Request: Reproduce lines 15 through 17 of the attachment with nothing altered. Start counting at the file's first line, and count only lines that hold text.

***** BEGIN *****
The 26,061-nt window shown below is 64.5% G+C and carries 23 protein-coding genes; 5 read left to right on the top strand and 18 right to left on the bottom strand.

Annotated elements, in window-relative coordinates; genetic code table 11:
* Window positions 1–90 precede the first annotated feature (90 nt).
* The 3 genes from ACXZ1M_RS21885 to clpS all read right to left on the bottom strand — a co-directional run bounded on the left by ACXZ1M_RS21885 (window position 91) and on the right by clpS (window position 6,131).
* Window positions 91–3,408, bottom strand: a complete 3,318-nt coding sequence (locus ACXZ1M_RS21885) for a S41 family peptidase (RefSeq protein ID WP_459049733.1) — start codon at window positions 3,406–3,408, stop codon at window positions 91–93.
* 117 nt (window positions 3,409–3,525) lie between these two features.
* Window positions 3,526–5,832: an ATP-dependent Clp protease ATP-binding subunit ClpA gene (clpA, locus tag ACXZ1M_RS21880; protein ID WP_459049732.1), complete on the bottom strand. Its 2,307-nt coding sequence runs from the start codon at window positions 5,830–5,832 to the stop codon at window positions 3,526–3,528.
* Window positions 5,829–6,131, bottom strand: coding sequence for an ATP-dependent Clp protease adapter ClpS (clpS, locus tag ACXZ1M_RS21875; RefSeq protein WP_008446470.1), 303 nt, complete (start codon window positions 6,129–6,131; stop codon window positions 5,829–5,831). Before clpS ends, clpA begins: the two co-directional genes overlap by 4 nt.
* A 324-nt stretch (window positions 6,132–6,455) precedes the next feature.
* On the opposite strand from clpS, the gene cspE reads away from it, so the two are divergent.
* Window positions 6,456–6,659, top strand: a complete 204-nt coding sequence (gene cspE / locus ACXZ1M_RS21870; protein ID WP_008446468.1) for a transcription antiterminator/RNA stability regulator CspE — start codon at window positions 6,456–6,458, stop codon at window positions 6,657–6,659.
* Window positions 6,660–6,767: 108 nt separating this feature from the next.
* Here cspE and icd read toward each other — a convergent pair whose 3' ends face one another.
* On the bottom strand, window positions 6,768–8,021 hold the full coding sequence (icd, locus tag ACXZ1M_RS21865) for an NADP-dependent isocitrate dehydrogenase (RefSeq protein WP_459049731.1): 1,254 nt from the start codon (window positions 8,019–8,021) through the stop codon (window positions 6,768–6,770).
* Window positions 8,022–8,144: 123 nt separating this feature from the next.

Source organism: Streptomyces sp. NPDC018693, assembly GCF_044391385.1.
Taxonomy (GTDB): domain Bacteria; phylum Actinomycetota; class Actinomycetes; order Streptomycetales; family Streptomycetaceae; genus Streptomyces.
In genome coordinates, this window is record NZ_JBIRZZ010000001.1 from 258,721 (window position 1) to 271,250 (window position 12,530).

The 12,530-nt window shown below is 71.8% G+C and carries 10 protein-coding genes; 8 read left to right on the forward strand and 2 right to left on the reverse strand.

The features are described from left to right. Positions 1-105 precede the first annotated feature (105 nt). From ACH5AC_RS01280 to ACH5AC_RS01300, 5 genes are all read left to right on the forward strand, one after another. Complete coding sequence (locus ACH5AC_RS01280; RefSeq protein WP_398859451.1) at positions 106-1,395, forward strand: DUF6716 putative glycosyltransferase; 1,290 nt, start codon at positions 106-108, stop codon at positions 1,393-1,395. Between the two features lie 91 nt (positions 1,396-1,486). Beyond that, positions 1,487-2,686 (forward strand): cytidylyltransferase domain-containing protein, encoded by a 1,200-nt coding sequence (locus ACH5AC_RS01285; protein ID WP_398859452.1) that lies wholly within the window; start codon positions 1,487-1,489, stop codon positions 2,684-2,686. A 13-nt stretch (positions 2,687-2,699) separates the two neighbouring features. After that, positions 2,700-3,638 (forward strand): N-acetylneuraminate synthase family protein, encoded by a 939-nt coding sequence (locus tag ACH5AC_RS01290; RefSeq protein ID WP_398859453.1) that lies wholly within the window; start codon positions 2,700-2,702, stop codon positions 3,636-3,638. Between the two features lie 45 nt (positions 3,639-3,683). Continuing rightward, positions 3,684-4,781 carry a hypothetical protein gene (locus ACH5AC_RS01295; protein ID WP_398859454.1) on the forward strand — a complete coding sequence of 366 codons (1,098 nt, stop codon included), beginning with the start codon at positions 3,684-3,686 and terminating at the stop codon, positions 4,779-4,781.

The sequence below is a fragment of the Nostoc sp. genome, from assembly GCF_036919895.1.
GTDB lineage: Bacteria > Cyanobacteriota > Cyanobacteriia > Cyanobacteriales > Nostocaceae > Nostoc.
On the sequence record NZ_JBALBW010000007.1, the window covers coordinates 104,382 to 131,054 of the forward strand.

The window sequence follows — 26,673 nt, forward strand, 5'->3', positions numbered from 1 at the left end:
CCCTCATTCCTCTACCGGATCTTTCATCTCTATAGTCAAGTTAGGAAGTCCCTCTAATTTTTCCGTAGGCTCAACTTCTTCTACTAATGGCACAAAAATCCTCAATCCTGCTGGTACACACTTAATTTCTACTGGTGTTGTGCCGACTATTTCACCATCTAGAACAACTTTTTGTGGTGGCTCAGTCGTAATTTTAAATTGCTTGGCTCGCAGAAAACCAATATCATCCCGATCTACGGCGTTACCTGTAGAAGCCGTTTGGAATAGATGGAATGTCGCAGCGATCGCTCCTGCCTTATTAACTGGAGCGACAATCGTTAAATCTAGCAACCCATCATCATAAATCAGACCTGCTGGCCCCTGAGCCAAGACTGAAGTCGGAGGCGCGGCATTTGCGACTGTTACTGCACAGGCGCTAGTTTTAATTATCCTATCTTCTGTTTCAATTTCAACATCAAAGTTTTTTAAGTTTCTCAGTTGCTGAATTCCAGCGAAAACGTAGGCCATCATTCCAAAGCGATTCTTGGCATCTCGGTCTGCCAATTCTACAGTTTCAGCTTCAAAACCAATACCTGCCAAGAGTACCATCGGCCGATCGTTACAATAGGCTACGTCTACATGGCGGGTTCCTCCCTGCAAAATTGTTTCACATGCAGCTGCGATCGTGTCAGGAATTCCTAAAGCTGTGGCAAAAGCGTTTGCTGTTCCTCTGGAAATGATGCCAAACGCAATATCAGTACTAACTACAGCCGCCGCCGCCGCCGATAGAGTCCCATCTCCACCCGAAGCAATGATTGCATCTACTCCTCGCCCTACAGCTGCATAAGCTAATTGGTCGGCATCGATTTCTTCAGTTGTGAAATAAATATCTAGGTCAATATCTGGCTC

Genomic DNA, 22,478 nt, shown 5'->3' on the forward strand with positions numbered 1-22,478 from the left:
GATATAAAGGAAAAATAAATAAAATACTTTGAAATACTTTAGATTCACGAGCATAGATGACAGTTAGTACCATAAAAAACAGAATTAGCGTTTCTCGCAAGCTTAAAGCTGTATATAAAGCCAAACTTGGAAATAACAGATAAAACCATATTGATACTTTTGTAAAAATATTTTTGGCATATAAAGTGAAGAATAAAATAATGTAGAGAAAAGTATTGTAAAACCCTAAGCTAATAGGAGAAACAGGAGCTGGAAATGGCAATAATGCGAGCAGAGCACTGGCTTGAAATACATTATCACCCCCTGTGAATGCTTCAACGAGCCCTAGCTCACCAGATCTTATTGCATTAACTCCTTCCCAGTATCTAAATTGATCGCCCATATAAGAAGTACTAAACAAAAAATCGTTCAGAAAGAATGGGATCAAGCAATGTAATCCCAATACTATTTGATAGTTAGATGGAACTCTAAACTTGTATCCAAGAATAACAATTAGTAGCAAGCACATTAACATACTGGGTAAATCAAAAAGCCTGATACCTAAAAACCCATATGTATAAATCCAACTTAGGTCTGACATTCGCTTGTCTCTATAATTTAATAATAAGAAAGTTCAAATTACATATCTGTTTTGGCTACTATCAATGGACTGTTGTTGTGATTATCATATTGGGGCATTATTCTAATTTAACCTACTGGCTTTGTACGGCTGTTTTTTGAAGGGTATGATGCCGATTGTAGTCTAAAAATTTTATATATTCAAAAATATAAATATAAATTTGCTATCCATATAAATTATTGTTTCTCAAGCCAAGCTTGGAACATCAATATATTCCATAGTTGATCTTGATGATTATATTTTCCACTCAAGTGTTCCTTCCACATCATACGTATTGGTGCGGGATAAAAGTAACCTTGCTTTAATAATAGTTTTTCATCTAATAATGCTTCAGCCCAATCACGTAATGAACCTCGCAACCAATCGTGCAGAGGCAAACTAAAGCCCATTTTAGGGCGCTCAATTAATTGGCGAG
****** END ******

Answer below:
* Window positions 8,022–8,144: 123 nt separating this feature from the next.

Source organism: Streptomyces sp. NPDC018693, assembly GCF_044391385.1.
Taxonomy (GTDB): domain Bacteria; phylum Actinomycetota; class Actinomycetes; order Streptomycetales; family Streptomycetaceae; genus Streptomyces.